“Dialogue, Data, and Partnerships”: Towards Universal Health Coverage in Uttar Pradesh
Sangeeta Singh, Chief Executive Officer, State Agency for Comprehensive Health and Integrated Services (SACHIS) has steered the Ayushman Bharat Pradhan Mantri Jan Arogya Yojana (AB-PM-JAY) in the largest state of India.
Priyamvada Kowshik, Journalist Health & Wellness, in conversation with Sangeeta Singh to understand the challenges and opportunities that lie ahead for Uttar Pradesh.
When you look back at the last three years of PM-JAY in the state, what have been the big lessons for you?
Two of the last three years of implementation of PM-JAY have been a relentless struggle for the entire country as we fought the pandemic. A big lesson learnt was that we evolved to be responsive. The year taught us how to manage crisis situations, improvise, and keep the scheme running efficiently. We were able to ensure continuity of service to beneficiaries. Communication and regular contact with stakeholders to a large extent has been a crucial factor in surmounting this. Dialogue has also helped us find and address the hurdles in beneficiaries availing services.
What do you think has been the biggest challenge in implementing PM-JAY?
One of the big challenges has been accurate beneficiary data. The scheme uses the Socio-Economic Caste Census (SECC 2011) data. There are two issues, one is that this excluded a lot of people from the marginalized population from the state, which we have over three years included through the state insurance scheme. The State’s policy decision to include families of Antyodaya Ration Card holders (a scheme that provides subsidized food to poor families) has expanded the base. The second issue is that SECC data is not comprehensive, which has affected the identification of the beneficiary. Unlike other states that had some form of state-managed insurance scheme running for its most vulnerable population, and could build on the existing data, we did not have a scheme before PM-JAY. Naturally, data that is running and cross-verified is richer. However, use of Antyodaya datasets has shown encouraging results as the data is verified and there has been visible growth in scheme enrolment and utilization since then.
A big learning for a scheme of this magnitude is that we should look closely at the data we have and ensure the dataset includes the categories we want to address. Incorporating the right kind of data and having the right attitude, that is a learning.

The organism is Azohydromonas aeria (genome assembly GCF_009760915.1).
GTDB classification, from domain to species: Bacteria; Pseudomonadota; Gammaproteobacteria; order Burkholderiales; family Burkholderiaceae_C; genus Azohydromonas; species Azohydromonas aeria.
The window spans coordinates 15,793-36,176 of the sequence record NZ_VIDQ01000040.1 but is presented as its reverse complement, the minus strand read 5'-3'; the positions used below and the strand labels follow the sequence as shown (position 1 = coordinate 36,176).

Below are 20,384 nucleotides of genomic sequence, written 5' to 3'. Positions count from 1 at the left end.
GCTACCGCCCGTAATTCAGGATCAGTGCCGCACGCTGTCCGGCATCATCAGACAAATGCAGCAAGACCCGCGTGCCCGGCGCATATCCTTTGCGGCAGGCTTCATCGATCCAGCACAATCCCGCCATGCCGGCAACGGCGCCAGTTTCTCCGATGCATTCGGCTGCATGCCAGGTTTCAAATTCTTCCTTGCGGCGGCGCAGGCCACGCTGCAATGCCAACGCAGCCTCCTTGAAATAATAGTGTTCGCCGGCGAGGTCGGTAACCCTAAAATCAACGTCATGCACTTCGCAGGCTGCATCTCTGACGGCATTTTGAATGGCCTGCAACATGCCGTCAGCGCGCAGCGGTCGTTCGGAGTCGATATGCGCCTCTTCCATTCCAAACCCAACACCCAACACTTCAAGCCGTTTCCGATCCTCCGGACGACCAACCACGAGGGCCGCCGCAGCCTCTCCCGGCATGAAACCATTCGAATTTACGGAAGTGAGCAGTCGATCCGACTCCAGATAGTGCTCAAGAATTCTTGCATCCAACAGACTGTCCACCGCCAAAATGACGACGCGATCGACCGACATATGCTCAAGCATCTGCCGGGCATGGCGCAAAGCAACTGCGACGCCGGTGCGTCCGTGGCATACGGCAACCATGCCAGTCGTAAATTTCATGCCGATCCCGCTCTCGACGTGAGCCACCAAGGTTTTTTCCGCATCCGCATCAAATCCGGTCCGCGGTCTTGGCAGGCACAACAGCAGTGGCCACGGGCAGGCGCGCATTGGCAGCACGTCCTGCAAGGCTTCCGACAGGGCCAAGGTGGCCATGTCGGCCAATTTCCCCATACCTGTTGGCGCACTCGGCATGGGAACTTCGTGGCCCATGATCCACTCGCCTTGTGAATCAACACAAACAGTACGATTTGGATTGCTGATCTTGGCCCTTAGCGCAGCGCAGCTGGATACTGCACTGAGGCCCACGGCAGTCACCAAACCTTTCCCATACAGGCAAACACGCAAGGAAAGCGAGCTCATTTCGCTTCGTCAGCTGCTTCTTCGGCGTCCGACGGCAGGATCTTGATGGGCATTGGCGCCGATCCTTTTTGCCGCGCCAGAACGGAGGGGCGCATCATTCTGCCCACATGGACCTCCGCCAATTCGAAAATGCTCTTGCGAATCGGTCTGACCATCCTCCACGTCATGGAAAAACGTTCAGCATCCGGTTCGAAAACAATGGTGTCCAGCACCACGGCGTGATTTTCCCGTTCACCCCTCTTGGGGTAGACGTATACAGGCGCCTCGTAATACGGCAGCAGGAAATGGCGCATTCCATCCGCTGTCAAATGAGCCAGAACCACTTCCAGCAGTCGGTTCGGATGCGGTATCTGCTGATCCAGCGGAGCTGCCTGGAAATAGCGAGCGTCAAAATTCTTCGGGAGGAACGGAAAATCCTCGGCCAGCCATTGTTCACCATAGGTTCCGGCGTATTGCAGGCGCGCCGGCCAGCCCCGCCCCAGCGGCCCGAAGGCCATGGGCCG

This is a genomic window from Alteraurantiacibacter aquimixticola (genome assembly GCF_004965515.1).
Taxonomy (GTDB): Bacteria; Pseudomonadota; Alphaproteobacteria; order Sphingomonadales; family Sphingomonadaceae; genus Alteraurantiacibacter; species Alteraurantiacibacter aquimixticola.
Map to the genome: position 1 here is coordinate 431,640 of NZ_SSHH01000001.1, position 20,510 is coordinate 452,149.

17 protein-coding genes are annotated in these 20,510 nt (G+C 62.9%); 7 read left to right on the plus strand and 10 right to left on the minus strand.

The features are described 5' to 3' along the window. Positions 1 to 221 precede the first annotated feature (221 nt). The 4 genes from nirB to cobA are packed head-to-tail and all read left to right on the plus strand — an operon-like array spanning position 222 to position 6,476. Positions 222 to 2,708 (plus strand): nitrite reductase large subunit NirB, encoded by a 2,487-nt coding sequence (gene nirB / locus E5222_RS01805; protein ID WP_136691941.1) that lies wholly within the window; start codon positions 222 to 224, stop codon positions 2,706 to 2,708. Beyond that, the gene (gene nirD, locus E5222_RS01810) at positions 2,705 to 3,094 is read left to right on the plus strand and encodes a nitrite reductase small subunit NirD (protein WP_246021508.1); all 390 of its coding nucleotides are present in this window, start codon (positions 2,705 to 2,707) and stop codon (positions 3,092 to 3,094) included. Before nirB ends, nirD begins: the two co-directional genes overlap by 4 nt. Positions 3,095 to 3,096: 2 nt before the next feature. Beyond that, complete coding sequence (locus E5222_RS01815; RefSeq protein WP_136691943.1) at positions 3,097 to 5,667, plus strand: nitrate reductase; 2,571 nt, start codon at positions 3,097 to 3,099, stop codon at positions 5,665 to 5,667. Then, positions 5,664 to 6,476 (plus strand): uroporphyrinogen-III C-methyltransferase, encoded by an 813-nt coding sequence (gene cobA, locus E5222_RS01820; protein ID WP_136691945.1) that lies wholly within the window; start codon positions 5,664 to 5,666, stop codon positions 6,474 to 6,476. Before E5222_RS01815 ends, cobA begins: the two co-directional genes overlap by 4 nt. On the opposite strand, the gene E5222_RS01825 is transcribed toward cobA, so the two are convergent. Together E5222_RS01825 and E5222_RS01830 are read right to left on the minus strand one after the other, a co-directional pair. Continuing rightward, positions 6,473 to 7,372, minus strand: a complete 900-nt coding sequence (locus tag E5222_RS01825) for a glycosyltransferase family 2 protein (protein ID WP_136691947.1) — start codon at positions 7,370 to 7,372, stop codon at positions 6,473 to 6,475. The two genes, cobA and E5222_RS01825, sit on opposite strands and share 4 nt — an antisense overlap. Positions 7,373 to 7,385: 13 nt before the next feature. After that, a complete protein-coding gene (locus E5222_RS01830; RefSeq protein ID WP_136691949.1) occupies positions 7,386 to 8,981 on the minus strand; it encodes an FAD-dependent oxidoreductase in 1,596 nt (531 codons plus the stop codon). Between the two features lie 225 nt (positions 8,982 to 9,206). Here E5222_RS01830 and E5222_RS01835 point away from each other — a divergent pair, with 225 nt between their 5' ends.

What are some of the initiatives to increase hospital participation? And what is the role of public hospitals?
Increasing the participation of public hospitals is very important, almost 40 percent of the hospitals are public facilities. We are conducting gap analysis of scheme utilization in public hospitals to understand some of the challenges. Based on this we will develop a targeted outreach with the public facilities. The Department of Health & Family Welfare is ramping up the infrastructure in public hospitals and filling in specialist positions which will have a positive impact on utilization and quality of care. NHA has also recommended incentive plans to increase public sector participation. When public hospitals start earning from the treatment provided under the PM-JAY, the scheme will benefit the people of the state. We are confident that in the coming year the public hospital participation will increase in the state.
What has been the role of the media in information dissemination, and do you look at media as partners too?
Yes. Engaging the press and partnering with the local media and channels impacts scheme utilization. The media workshop conducted a few months ago by our technical partners and Center for Advocacy Research (CFAR) was useful in clearing concepts and the finer aspects of PM-JAY for members of the media. We now know how to move forward and engage the press, partner with local newspapers and channels. When stories of beneficiaries are featured in the local media, it makes a positive impact, people are curious to know more and avail the scheme.
What do you think are the priorities for you in 2022?
As we grow and add finer nuances to the systems and processes we have built, it is important to realize that growth comes from alignment with the right partners and building better interdepartmental coordination, as we have done last year. To strengthen these into mutually meaningful partnerships is one of the key agenda for 2022. All government schemes want the best for the beneficiary, so it makes sense to join hands.
Our partnership with Project Samuday, a CSR initiative of HCL Technologies in Hardoi district has been a step in the right direction. Our partnership objectives are mutually beneficial—they have been helping us with generating awareness, making Ayushman cards, educating the beneficiaries about PM-JAY and improving access to secondary and tertiary healthcare through the scheme in the district of Hardoi. This partnership has been a good learning experience and has also shown good results. This year we will be building a Partners Forum and bringing newer partners.